Until then, here’s Eric with today’s scoops:

Eric Fry in New York…

– The Japanese bought themselves a nice little dollar rally yesterday. According to the scuttlebutt from the London trading pits, the Japanese central bank scooped up about 10 billion dollars in the open market yesterday, in an effort to prop up the ailing greenback. The dollar purchases, while large, were not out of the ordinary for the Japanese central bank. The Bank of Japan has sold a record 17.8 trillion yen ($164 billion) this year in order to weaken the yen against the dollar. We suspect these massive dollar purchases will go down in history as one of the worst Japanese investments since buying Pebble Beach.

– Yesterday’s contrived dollar rally produced a swift sell- off in gold and gold shares, while helping to support the struggling stock market. The Nasdaq recovered from early losses to post a modest drop of only 4 points at 1,904. The Dow slipped 2 points to 9,922. Treasury prices bounced a little yesterday, pushing the 10-year bond yield down to 4.32% from 4.35% on Monday. According to the newswires, the bond market rallied because investors expect the Japanese to spend most of the 10 billion dollar bills they purchased yesterday buying Treasury bonds.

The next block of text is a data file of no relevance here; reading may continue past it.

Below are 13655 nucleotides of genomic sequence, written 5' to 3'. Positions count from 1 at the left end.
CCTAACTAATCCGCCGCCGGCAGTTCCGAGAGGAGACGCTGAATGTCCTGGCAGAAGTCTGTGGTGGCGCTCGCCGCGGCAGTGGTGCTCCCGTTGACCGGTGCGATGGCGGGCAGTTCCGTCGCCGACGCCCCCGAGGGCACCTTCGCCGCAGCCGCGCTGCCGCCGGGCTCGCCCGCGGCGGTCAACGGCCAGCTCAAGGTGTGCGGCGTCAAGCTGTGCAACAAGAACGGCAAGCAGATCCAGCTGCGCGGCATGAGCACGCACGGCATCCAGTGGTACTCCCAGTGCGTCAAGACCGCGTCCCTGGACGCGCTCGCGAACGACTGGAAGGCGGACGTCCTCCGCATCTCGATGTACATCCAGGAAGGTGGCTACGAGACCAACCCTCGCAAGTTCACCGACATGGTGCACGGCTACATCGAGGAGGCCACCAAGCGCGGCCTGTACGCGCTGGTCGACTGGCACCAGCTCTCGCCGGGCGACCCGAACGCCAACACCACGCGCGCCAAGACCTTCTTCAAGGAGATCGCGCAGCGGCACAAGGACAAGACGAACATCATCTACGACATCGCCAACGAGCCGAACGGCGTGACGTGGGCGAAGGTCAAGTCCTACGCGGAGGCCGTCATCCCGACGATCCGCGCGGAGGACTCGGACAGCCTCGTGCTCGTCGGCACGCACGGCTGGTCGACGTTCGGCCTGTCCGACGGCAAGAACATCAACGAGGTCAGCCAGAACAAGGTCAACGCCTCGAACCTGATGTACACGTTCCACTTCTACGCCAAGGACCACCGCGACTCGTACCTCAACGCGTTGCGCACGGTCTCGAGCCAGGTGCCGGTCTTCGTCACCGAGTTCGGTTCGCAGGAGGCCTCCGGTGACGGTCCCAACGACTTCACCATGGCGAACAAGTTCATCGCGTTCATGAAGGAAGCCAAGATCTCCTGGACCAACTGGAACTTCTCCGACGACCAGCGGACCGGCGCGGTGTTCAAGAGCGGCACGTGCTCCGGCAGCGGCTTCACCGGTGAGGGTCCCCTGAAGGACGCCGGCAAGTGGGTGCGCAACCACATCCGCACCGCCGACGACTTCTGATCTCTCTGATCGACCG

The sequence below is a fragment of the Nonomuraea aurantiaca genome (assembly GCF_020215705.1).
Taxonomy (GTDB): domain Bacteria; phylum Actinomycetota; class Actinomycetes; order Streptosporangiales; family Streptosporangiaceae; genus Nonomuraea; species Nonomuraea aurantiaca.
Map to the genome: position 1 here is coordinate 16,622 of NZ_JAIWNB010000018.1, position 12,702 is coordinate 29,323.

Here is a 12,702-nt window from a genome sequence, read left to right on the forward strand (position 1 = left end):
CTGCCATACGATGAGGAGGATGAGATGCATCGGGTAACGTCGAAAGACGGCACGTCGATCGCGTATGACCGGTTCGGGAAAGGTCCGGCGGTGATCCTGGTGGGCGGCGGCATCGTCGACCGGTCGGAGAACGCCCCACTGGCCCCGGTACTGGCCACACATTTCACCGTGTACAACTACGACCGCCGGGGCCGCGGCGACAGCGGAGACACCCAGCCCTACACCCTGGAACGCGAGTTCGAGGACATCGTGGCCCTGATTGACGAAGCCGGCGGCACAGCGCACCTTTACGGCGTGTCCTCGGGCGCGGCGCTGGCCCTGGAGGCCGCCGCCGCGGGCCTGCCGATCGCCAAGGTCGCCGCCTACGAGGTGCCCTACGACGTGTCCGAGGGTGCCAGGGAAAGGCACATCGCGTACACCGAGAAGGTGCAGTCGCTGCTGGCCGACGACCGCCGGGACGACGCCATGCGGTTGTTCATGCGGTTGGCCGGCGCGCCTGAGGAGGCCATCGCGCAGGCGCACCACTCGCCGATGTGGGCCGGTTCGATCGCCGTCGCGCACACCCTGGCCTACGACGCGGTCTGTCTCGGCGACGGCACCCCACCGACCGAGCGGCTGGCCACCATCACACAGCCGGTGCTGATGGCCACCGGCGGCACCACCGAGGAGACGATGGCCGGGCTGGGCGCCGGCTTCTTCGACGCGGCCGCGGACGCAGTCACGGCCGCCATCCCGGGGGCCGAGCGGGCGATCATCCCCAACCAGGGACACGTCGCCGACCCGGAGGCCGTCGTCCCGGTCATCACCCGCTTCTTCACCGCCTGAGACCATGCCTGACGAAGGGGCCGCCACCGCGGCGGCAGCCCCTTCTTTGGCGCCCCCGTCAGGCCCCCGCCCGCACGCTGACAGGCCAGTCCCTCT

– "Speculation that the BOJ will invest the dollar proceeds of its yen sales in the U.S. Government bond market boosted Treasury prices in early trading," Bloomberg News reports. "Fed holdings of Treasuries on behalf of foreign central banks have risen to record levels in each of the last three weeks, most recently $826.8 billion the week ending December 9." How many bonds can the bank of Japan buy, we wonder? And what would happen if and when they reduce their purchases?

– Gold shares struggled all day and finished the session on their lows, as gold for February delivery fell $1.90 to $407.00 an ounce. Gold’s modest decline would not have seemed so bad, except that the yellow metal touched $413.30 an ounce earlier in the session, the highest price since February 1996. But gold’s downward reversal during the afternoon seemed to break the spirit of gold bugs, who unceremoniously dumped gold shares of all shapes and sizes. Bellwether Newmont Mining tumbled more than $2 to $45.70, while The AMEX Gold Bugs Index collapsed more than 6%.